I occupy most of my time checking my emails. I think I’m going to start setting personal goals, the main one being to stop checking my UCAS track every few hours. I am so bloody impatient. Every e-mail I receive has me wishing for another university offer. I think I’d die if I got into St Andrews. A lot. I am literally so excited for university it’s impossible; I’m looking forward to the amazing education, lifestyle and the new friends that I’m sure I will make.

This afternoon I was interrupted from my book to go and translate for my dear mother. The neighbour had come over and with the seriously – and I mean seriously – strong accent the locals have here in the south west of France, it’s no wonder that she has a lot of trouble. It’s lucky that I went to school here for a few years, otherwise I know that I would be lost too. It’s probably the equivalent of comparing a Yorkshire accent to RP (received pronunciation is like the standard southern ‘posh’ British accent). Everything sounds pretty nasal down here. All the ‘an’ [æn] sounds are turned to ‘ayn’ [eɪŋ]. http://www.phonemicchart.com (as close as they can be represented in English phonology).

So anyway, I go out to see the neighbour and he says that he has spoken to the local man who supplies the wood for everyone in the village – in the winter wood is a very, very exciting thing here – and he was offering to take us down to this man’s farm. Mum decides that she’d like to go so she shoves a coat at me and her best puppy dog eyes. We get in his car and I’m not even exaggerating, he must have been doing about 70mph on the tiniest, narrowest roads I have ever seen in my life. He didn’t care if we nearly fell off our seats as we zoomed round corners. I hear a little voice come from the back of the car “I feel sick“. Not surprising really. These French people drive like maniacs: it’s definitely not a myth.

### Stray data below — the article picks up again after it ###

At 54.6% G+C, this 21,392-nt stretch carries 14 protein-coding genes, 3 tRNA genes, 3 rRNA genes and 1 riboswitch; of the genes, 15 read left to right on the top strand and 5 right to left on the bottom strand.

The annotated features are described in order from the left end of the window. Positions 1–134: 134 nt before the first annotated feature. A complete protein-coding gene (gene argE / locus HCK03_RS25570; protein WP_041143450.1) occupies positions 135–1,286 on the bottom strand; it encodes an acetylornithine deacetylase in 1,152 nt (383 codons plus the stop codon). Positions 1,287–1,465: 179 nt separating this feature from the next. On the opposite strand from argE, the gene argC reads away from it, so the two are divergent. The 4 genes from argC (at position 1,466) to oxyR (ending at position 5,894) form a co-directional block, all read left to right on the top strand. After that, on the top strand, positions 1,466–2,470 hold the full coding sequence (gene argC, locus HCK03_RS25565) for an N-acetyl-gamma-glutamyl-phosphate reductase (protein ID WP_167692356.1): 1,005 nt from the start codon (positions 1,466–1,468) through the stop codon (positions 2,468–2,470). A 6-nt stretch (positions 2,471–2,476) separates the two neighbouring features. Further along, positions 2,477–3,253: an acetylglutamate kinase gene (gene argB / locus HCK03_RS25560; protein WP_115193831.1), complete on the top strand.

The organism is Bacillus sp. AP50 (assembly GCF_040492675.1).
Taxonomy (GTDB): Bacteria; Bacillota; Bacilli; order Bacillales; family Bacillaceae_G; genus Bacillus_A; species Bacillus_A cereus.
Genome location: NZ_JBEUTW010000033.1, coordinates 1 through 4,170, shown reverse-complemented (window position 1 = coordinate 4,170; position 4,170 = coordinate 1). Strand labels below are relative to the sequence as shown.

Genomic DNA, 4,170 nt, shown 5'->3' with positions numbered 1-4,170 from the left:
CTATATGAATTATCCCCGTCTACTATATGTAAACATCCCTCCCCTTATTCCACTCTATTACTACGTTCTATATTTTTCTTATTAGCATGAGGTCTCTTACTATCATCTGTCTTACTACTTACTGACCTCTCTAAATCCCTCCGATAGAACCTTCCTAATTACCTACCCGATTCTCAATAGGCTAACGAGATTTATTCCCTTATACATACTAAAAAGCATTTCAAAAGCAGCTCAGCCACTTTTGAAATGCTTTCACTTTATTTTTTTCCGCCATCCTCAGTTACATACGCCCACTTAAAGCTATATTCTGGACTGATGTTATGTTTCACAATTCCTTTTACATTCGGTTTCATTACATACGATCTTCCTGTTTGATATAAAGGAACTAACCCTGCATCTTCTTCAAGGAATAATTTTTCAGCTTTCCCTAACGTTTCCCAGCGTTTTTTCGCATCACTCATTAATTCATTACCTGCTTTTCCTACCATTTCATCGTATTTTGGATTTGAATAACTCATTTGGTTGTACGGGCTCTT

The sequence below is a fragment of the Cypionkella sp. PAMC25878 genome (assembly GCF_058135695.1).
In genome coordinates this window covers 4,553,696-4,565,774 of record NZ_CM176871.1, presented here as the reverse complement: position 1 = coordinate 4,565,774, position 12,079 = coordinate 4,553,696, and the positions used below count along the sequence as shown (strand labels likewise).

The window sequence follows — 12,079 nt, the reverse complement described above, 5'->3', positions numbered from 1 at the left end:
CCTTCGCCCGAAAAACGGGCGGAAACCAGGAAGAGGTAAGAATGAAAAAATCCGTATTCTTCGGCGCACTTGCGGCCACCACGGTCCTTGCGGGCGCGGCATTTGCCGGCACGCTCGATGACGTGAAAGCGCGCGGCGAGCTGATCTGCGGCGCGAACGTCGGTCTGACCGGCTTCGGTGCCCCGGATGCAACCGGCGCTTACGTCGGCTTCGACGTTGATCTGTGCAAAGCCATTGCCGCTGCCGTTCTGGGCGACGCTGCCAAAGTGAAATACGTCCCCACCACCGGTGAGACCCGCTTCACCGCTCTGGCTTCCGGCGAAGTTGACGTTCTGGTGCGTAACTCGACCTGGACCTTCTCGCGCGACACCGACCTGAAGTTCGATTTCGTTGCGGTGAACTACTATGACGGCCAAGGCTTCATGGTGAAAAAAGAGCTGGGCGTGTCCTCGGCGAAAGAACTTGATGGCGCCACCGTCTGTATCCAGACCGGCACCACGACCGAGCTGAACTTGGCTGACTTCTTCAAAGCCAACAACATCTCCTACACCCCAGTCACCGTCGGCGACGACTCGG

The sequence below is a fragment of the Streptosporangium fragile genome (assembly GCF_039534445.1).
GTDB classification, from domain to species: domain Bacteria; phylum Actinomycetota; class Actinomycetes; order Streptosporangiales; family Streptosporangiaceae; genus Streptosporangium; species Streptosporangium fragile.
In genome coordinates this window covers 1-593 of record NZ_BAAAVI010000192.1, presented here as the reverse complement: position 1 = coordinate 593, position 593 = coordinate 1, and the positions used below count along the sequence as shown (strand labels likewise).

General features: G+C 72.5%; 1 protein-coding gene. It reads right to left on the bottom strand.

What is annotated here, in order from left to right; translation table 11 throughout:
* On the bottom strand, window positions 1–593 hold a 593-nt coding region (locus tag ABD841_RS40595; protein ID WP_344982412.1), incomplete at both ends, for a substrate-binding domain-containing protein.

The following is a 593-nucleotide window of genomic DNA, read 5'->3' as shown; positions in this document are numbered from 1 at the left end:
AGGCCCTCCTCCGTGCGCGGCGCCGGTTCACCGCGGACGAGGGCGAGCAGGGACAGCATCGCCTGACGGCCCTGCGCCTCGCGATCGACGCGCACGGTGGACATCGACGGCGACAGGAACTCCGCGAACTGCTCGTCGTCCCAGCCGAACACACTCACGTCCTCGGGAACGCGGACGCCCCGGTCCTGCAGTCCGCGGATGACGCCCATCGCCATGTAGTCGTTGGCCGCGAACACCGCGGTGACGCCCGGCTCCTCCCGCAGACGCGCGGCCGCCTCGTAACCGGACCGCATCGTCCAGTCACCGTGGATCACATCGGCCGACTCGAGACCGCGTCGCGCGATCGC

So arriving 20 minutes later at the farm, with my life barely intact, we meet the friendliest faced old farmer I have ever met. Short, tubby and all squinty, the farmer gave us the customary ‘bise’ (a kiss on each cheek). Whilst they went off to look at the wood I got distracted by the cutest little shaggy, cream sausage dog I have ever seen – I am a sucker for any animal. I think I must have been one in a past life. “Fifi” the little shaggy, cream sausage dog she shall now be known. I got into a rather lengthy conversation with the farmer’s wife about dog breeds and living in the country and apparently chicken massacres are pretty common here. Fifi the little shaggy, cream sausage dog‘s mum kills chickens regularly apparently, and so she’s now not allowed off the lead outside. Made me feel a little better about yesterday’s fiasco.

I was then shouted over by mother because she was completely lost in conversation again and needed my translations – I should start charging for this – and after a long, long conversation about different types of wood and how they burn… we walked back to the car. There we met Fifi the little, shaggy cream sausage dog‘s owner. About half an hour later and e-mail addresses exchanged for her daughter to have an English self volunteered pen-friend – I’m so nice – we finally got back into the race car.

My plan for tonight consists of tea, books and bed. Sounds like a perfect evening. I hope that wherever you are in the world, you’re having a good day.